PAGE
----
Fringe festivals present a smorgasbord of comedies, musicals, circus acts, puppetry and more, along with offbeat and risqué subjects and experimental approaches that foster a sense that anything goes. A glance at the New Orleans InFringe Festival’s show titles gives a good sense of the tantalizing subjects meant to draw audiences to more than 40 shows at a dozen Bywater and Faubourg Marigny venues Nov. 7-11. There’s the solo memoir piece “A Lady Does Not Scratch Her Crotch.” Spooky Le Strange & Her Billion Dollar Baby Dolls present the David Lynch-inspired “Twin Peeks: A Black Lodge vs. White Lodge Burlesque.” “Knifeslinging!” is a mock self-defense tutorial. New York playwright Paul K. Smith’s “The Women of Paris: The Secrets of Mata Hari” looks at the Dutch exotic dancer convicted of spying for the Nazis, as well as other iconic women including fashion designer Coco Chanel, modern dancer Isadora Duncan and scientist Marie Curie.
The InFringe Festival presents shows in a densely scheduled long weekend designed for binge-watching, with mostly hour-long shows beginning every couple of hours. Tickets to most shows cost $10, and discount ticket packages and weekend passes are available. There also is a slate of shows for children at Blessed Francis Xavier Seelos. Lists of shows and venues are posted on the festival website. Below are some of the shows by local and visiting performers.
“Curie Me Away!” Though physicist Marie Curie became the first scientist to win two Nobel Prizes, she battled sexism, lost her husband and scientific partner and worked with hazardous materials during a career full of important discoveries. Sadie Bowman of Minnesota’s Matheater writes and performs shows about scientists and mathematicians and “Curie Me Away!” is an upbeat and clever musical about Curie. 7 p.m. Thursday, Saturday and Sunday at Mudlark Public Theatre, 1200 Port St.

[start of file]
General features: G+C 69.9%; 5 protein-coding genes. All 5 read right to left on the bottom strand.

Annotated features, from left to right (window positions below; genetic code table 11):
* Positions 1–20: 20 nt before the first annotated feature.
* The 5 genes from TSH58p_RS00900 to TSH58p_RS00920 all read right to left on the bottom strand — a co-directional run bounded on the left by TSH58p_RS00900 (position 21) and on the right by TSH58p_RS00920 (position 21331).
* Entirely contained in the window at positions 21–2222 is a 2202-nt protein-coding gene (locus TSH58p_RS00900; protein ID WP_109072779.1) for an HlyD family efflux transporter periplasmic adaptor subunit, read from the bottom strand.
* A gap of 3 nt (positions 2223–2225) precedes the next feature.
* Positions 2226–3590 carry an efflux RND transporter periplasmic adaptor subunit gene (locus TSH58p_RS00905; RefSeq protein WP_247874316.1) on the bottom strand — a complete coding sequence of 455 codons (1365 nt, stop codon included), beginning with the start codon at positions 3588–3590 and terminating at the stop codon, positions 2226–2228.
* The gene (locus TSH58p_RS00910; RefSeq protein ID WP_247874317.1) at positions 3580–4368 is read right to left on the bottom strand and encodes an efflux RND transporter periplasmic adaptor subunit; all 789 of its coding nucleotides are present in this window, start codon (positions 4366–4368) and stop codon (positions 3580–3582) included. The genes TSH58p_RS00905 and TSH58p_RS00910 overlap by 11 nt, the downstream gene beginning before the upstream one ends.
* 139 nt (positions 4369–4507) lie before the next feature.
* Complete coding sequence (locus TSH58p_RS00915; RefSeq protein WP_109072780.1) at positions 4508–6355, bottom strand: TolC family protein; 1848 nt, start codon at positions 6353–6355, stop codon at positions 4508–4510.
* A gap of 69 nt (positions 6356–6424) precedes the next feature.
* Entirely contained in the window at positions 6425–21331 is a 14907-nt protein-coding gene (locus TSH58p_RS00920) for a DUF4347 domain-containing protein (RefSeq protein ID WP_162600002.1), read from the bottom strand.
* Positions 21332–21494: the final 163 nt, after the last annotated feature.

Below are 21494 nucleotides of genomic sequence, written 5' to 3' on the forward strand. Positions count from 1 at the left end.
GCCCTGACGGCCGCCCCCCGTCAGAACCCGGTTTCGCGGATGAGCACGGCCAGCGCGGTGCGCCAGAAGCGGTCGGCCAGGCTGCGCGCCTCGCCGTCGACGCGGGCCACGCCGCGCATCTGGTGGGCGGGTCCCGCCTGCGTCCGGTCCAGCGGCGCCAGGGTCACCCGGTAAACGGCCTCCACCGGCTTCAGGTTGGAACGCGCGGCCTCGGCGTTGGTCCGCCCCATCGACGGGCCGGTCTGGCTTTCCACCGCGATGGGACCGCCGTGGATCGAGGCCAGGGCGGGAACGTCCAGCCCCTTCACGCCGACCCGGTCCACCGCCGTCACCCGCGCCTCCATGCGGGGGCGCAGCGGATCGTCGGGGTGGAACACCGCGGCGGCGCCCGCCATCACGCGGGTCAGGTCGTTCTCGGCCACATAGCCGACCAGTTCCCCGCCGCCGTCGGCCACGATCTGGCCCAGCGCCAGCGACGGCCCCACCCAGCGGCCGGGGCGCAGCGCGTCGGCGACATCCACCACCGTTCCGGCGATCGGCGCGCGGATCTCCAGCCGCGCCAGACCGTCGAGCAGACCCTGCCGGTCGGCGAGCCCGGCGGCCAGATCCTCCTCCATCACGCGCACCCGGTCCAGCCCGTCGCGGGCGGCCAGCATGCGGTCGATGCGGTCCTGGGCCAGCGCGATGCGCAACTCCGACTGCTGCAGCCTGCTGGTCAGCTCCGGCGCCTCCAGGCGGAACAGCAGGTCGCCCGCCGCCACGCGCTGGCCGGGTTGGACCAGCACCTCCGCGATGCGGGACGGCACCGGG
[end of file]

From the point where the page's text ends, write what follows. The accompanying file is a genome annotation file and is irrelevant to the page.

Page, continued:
“Doctor Tanzler and the Girl Whose Name was Miracle.” The Mudlark Puppeteers’ rod and shadow puppet show recounts the strange but true story of Carl Tanzler, a radiology technologist masquerading as a doctor, who fell in love with a young woman with tuberculosis. After her death, he put her body in a mausoleum and began what he imagined as their relationship. 7 p.m. Wednesday and 9 p.m. Friday-Sunday at Mudlark Public Theatre, 1200 Port St.
“Knifeslinger!” Minnesota performer Jeremy Motz’s comedic solo piece mimics and mocks the machismo and paranoid fears of self-defense experts. 7 p.m. Friday and 9 p.m. Sunday at GrandPre’s, 834 N. Rampart St.; 7 p.m. Saturday at Marcer Manor, 1000 N. Rampart St.
“A Lady Does Not Scratch Her Crotch.” In New York performer Celeste Cahn’s solo piece, she recounts growing up in world overrun by Disney princesses and becoming aware of her body’s physical changes, with scenes mimicking “Beauty and the Beast.” 7 p.m. Wednesday and Saturday and 11 p.m. Friday at GrandPre’s, 834 N. Rampart St.
“Operation #1: Living Without Memories.” Glenna Broderick of Fly Circus Space created the Circus Intelligence Agency to do dramatic shows featuring circus arts. In the group’s debut, the new resident of an apartment realizes two ethereal squatters lay claim to the space based on their memories in a show featuring trapeze and silk aerial work, clowning, physical comedy and musical accompaniment on harp. 9 p.m. Wednesday, 7:30 p.m. Thursday and 7 p.m. Sunday at Happyland Theater, 3126 Burgundy St.
“Shakesbeer: Romeo & Juliet.” Young love is usually complicated by excessive drinking, but in this streamlined version of the Bard’s tragedy turned into a drinking game, beer makes the story more fun. AshleyRose Bailey, Lauren Malara and Julie Dietz star in Goat in the Road Productions’ reprise of the show. Tickets include one beer. 7 p.m. and 9 p.m. Thursday-Saturday and 7 p.m. Sunday at Parleaux Beer Lab, 634 Lesseps St.
“Wow Wee2! Adventures of a Little Girl Killbot” New York’s Improvisational Repertory Theater Ensemble (IRTE) combines set characters and premises and improvised dialogue and stories. “Wow Wee2!” is a 1980s-style family sitcom set in a post-apocalyptic world, and the troubled teenager in the Truman family is Andie the Android. 11 p.m. Friday, 9 p.m. Saturday and 5 p.m. Sunday at The AllWays Lounge and Theatre, 2240 St. Claude Ave.